Google pressed to reveal AdWords secrets
Much ado about recreational flooring
Goldman, who obtained and posted a copy of the the subpoena (PDF), believes that the case could be a watershed, paving the way for particularly-cunning businesses to weasel information about their competitors from Google and other search sites. "Today, a trademark owner has to bid for their own trademark on Google, and they never quite know what they're bidding against," he says. "But this could give them great insight into how to bid optimally on their trademark." All they have to do, says Goldman, is file a suit and issue a subpoena.
According to Edward J. Naughton, a partner with the international law firm of Holland and Knight who specializes in intellectual property, it is unusual for a company like Google receive a subpoena in a case like this. Typically, he says, a court will ensure that the plaintiff only collect keyword data from the defendant itself, ensuring that other parties are left alone.
Several lawyers we talked to also said they wouldn't be surprised if Google complies with the injunction. "Companies like Google are getting less litigious on these types of issues," says Doug Wolf, co-chair of the trademark group at the Boston-based firm Wolf, Greenfield, and Sacks. "When it's only third-party information involved and there's no clear benefit to them in trying to suppress a subpoena, they'll comply with it."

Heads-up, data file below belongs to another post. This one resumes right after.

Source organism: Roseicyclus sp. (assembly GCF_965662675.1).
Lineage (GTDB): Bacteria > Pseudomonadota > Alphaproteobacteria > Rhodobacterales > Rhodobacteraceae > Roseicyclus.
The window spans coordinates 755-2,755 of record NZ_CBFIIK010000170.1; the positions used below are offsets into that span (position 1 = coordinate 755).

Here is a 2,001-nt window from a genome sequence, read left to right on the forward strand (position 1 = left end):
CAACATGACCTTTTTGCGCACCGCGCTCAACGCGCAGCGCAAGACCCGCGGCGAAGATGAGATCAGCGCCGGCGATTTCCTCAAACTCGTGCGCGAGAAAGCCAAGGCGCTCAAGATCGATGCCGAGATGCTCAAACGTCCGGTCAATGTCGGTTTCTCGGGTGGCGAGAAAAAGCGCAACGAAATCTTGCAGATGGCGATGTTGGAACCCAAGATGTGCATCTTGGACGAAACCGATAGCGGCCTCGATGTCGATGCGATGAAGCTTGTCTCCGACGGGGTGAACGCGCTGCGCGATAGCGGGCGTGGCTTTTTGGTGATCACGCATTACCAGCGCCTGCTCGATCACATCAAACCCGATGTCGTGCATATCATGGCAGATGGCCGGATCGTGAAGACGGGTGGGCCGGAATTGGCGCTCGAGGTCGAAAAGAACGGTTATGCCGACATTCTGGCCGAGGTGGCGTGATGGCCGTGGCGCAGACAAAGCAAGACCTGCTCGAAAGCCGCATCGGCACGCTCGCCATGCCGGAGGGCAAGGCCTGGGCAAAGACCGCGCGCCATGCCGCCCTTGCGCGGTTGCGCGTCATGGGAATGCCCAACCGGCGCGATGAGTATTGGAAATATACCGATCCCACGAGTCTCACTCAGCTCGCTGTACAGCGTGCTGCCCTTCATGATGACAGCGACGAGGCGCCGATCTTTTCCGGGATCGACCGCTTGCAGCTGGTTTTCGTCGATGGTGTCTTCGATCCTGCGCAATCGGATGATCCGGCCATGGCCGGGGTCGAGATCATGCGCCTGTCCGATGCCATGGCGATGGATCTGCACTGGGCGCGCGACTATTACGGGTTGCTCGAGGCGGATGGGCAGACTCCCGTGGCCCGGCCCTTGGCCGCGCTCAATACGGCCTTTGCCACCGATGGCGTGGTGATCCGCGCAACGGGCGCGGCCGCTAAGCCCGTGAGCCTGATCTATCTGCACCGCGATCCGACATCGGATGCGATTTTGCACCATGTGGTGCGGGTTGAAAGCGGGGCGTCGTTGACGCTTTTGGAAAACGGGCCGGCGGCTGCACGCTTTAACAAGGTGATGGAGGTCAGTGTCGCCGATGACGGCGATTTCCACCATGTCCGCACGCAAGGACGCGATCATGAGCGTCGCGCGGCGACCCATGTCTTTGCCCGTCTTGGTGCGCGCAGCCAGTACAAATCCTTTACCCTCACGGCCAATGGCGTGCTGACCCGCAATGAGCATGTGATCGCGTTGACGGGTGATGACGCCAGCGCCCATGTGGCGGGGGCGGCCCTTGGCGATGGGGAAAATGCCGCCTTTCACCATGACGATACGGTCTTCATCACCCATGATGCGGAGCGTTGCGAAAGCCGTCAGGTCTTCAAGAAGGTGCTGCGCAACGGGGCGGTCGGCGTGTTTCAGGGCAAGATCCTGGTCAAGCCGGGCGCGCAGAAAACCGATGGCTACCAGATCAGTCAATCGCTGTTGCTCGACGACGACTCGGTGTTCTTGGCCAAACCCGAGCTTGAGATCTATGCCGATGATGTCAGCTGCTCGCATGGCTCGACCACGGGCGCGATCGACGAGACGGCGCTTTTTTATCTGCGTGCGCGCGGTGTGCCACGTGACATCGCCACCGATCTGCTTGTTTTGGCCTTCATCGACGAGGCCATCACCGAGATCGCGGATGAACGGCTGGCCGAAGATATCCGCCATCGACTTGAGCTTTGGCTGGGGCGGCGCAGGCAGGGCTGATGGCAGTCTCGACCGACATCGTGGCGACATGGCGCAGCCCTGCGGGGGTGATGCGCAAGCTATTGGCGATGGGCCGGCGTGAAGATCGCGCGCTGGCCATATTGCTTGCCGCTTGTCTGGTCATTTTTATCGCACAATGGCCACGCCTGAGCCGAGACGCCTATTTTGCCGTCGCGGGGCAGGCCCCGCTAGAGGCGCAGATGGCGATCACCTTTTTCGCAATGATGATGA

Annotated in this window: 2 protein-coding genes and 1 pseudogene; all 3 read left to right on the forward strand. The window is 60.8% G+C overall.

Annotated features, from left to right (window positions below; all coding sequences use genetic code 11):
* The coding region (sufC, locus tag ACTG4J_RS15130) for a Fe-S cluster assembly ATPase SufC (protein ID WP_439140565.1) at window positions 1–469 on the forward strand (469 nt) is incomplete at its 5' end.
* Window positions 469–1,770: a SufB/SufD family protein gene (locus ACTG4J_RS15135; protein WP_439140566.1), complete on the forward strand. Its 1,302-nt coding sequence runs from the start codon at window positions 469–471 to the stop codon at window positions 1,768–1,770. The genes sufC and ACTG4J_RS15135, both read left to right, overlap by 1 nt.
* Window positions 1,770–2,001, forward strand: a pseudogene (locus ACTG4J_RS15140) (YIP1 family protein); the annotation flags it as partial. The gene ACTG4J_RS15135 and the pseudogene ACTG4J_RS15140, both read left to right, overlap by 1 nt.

But both Naughton and Wolf question whether others could use this sort of court action simply to collect data about competitors. "I suppose there's a risk here to businesses, but I think it's pretty small," says Naughton. "It's hard to say that this is going to open the floodgates. In the average case, the court is going to understand the information is competitively sensitive." In the event of a subpoena, the court could also issue a "protective order," which would only allow a company's lawyers to see the subpoenaed information - not the company itself.
Gregory Rutchik, founder of the arts and technology law group, a California-based infringement litigation firm, agrees. "First of all, litigation is incredibly expensive," he says. "But even if a business were willing to spend the thousands of dollars needed to get this sort of information, there's a risk - to the lawyers and to the business - that they'll be sued in return." ®
Sponsored: Global DDoS threat landscape report